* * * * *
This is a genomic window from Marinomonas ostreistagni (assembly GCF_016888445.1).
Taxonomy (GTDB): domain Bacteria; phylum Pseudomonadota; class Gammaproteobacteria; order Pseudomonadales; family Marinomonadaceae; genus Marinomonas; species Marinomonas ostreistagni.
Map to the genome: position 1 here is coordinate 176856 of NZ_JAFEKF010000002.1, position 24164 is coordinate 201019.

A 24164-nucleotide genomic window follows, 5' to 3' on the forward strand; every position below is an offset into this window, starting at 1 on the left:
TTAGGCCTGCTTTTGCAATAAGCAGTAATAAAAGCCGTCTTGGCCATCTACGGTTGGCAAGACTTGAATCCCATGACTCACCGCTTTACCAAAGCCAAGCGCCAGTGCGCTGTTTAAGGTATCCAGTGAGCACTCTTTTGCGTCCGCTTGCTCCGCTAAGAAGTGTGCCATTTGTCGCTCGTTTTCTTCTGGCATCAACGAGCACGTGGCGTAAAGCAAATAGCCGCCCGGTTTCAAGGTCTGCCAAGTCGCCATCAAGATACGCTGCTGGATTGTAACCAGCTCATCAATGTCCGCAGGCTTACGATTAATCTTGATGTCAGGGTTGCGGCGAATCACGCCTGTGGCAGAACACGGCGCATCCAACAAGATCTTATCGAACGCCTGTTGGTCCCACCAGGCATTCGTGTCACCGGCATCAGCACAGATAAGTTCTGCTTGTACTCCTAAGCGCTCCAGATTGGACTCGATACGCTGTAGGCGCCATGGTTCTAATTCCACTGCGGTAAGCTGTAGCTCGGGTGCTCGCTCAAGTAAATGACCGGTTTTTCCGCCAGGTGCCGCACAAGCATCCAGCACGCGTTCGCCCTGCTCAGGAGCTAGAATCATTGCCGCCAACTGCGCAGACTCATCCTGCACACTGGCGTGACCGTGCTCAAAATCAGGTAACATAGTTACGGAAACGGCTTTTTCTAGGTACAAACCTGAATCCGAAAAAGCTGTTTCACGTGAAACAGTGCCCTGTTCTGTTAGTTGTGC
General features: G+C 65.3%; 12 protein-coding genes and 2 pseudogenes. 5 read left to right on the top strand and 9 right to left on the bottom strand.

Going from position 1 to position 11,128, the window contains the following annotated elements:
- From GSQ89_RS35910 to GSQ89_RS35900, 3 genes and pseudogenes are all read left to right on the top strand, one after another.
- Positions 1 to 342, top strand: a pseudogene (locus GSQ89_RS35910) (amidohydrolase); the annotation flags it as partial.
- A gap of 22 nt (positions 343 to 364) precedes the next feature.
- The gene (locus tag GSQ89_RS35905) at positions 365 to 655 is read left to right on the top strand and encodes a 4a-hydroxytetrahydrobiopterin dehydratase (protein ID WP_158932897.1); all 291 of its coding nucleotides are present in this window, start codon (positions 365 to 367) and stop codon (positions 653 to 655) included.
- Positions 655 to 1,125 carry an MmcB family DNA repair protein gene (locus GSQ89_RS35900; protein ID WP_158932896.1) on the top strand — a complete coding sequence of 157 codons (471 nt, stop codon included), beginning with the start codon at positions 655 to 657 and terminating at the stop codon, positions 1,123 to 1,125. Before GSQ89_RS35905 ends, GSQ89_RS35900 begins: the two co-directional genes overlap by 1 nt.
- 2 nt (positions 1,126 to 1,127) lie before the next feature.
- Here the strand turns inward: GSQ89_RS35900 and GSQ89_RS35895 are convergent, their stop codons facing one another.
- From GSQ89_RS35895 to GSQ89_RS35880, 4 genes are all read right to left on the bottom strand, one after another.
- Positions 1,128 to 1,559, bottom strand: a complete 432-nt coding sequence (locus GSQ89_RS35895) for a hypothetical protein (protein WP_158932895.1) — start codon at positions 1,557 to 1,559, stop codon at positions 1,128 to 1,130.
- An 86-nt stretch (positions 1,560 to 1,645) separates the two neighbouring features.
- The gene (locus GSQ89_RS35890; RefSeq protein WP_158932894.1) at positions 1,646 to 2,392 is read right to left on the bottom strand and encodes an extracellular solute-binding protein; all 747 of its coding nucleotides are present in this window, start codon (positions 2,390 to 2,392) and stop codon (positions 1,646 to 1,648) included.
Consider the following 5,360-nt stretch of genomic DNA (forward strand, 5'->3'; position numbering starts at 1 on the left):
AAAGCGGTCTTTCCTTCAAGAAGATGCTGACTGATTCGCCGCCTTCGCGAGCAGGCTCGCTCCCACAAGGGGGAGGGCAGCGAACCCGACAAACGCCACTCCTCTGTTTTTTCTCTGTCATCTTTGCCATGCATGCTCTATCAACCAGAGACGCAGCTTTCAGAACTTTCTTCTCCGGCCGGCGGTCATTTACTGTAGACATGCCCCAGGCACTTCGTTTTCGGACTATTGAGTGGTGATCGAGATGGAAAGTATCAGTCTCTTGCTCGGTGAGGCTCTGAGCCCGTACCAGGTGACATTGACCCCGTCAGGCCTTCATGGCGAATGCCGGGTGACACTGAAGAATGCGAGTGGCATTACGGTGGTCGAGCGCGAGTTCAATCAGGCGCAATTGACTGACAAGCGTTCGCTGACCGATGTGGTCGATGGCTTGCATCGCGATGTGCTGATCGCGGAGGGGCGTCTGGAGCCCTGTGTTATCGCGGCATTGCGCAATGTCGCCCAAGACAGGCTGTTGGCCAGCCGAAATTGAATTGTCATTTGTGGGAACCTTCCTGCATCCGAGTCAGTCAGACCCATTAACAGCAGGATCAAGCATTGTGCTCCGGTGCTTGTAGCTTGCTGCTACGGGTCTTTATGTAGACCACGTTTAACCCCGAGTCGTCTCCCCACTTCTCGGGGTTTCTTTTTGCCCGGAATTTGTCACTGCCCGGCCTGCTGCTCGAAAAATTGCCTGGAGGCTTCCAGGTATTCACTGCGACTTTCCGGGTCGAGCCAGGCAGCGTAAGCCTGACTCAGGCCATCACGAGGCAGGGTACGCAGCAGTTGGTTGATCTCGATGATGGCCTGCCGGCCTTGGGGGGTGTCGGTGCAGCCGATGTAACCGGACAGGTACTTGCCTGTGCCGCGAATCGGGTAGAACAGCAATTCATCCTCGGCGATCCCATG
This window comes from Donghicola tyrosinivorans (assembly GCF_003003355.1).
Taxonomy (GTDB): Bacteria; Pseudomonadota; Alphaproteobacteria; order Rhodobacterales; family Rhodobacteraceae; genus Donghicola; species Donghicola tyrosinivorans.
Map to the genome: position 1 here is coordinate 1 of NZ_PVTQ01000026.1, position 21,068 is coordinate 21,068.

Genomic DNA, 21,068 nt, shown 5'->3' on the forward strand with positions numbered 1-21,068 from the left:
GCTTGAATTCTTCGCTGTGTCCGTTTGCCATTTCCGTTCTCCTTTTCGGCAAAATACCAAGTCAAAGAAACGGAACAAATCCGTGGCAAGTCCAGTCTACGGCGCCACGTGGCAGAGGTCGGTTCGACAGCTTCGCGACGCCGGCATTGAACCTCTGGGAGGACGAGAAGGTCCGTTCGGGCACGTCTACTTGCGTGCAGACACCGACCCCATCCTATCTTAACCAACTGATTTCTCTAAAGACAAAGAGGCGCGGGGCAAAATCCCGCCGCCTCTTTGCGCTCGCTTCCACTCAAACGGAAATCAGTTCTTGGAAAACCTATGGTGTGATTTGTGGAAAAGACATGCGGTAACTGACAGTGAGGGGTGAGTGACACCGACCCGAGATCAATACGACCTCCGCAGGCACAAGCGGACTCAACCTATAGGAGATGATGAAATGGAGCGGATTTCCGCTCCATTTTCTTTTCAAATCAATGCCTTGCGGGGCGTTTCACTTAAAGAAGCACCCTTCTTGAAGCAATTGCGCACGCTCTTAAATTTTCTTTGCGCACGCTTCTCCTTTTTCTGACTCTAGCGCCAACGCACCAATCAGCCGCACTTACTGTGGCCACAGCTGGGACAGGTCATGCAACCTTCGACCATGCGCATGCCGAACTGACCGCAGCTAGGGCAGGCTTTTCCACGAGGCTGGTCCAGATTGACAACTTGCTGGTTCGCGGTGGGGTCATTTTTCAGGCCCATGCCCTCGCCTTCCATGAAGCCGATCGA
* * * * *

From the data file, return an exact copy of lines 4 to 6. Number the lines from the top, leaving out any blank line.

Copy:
A 24164-nucleotide genomic window follows, 5' to 3' on the forward strand; every position below is an offset into this window, starting at 1 on the left:
TTAGGCCTGCTTTTGCAATAAGCAGTAATAAAAGCCGTCTTGGCCATCTACGGTTGGCAAGACTTGAATCCCATGACTCACCGCTTTACCAAAGCCAAGCGCCAGTGCGCTGTTTAAGGTATCCAGTGAGCACTCTTTTGCGTCCGCTTGCTCCGCTAAGAAGTGTGCCATTTGTCGCTCGTTTTCTTCTGGCATCAACGAGCACGTGGCGTAAAGCAAATAGCCGCCCGGTTTCAAGGTCTGCCAAGTCGCCATCAAGATACGCTGCTGGATTGTAACCAGCTCATCAATGTCCGCAGGCTTACGATTAATCTTGATGTCAGGGTTGCGGCGAATCACGCCTGTGGCAGAACACGGCGCATCCAACAAGATCTTATCGAACGCCTGTTGGTCCCACCAGGCATTCGTGTCACCGGCATCAGCACAGATAAGTTCTGCTTGTACTCCTAAGCGCTCCAGATTGGACTCGATACGCTGTAGGCGCCATGGTTCTAATTCCACTGCGGTAAGCTGTAGCTCGGGTGCTCGCTCAAGTAAATGACCGGTTTTTCCGCCAGGTGCCGCACAAGCATCCAGCACGCGTTCGCCCTGCTCAGGAGCTAGAATCATTGCCGCCAACTGCGCAGACTCATCCTGCACACTGGCGTGACCGTGCTCAAAATCAGGTAACATAGTTACGGAAACGGCTTTTTCTAGGTACAAACCTGAATCCGAAAAAGCTGTTTCACGTGAAACAGTGCCCTGTTCTGTTAGTTGTGC
General features: G+C 65.3%; 12 protein-coding genes and 2 pseudogenes. 5 read left to right on the top strand and 9 right to left on the bottom strand.